Late last week, the Government of Canada released a proposed methodology for estimating upstream GHG emissions from proposed oil and gas projects undergoing federal environmental assessment. This comes on the heels of the Government’s announcement in late January of its new guiding principles for project review, one of which included assessment of “direct and upstream greenhouse gas emissions linked to the projects under review” (see our previous blog post here). Interested parties have until April 18 to provide comment to the Oil, Gas and Alternate Energy Division of Environment and Climate Change Canada, following which a final methodology will be developed.
What does “upstream” mean? The proposed methodology defines upstream to include all industrial activities from the point of extraction to the project under review. While the specifics will vary by resource and project type, in general this would include extraction, processing, handling and transportation. The example provided in the proposed methodology is that an upstream GHG assessment of a crude oil pipeline project would include the following activities:
- Extraction — crude oil and gas wells and oil sands mining and in situ facilities;
- Processing — field processing and upgrading, if occurring;
- Handling — product transfer at terminals; and
- Transportation — any pipeline operation in advance of the project.
Having defined the scope of what will be assessed, the proposed methodology then sets out a two part assessment:
- a quantitative estimation of the GHG emissions released as a result of upstream production associated with the project, and
- a discussion of the project’s potential impact on Canadian and global GHG emissions.
The first component, quantitative estimation, will take into account emissions from the upstream activities “exclusively linked to the project,” such as emissions from combustion or from fugitive, venting and flaring gas emissions. An example of a quantitative estimate that Environment and Climate Change Canada developed for the proposed Pacific Northwest LNG project can be found here.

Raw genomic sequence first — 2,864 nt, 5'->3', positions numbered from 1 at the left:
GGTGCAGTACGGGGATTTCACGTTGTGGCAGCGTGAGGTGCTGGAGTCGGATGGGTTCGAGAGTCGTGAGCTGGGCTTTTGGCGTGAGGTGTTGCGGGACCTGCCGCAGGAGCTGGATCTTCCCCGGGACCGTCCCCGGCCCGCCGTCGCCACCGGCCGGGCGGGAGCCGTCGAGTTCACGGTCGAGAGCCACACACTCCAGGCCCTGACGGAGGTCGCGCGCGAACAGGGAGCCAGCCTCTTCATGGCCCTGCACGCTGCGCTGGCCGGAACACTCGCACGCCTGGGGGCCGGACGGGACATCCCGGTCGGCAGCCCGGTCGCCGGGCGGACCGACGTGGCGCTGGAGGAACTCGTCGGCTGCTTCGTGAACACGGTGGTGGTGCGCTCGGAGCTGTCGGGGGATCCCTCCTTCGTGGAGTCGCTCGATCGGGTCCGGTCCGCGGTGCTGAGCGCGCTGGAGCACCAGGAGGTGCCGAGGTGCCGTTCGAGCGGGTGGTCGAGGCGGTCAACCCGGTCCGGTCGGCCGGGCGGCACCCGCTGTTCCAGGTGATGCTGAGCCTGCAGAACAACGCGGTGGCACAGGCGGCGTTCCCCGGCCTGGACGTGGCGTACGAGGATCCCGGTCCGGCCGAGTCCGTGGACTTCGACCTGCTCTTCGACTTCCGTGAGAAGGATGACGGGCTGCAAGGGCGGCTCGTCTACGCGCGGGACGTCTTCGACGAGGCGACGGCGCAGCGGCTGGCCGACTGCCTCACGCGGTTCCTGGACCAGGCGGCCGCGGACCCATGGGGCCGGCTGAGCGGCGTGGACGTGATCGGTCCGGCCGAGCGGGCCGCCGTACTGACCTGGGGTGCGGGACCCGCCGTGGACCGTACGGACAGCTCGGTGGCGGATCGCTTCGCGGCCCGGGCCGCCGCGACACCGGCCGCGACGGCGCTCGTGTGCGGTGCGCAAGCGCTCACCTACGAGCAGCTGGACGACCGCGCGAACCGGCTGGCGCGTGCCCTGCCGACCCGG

The second component is intended to assess the conditions under which the Canadian upstream emissions estimated in the first component could be expected to occur even if the project were not built. The baseline for any such assessment under the proposal would require an examination of current production levels and the expected growth of resource production in Canada, as well as the potential global markets for future resource production growth with and without the proposed project.
Project proponents, opponents, and regulators that have been through the EA process in the past will be familiar with the second component of the methodology in particular, as uncertainty with respect to whether upstream impacts will actually occur with or without any particular project has frequently been relied on by regulators in the past as a basis to deny consideration of upstream effects. It remains to be seen whether this newly proposed methodology, focussing not only on Canadian but also on global market conditions for resource growth within which to benchmark a project’s emissions, will allow regulators to make the assessments they have previously said they are unwilling or unable to make.
Lawson Lundell's Project Law Blog focuses on updating proponents on issues emerging in the law and policy that applies to the development of major projects in Canada. The focus of the blog is on matters relating to environmental assessment and compliance, regulatory matters and Indigenous consultation.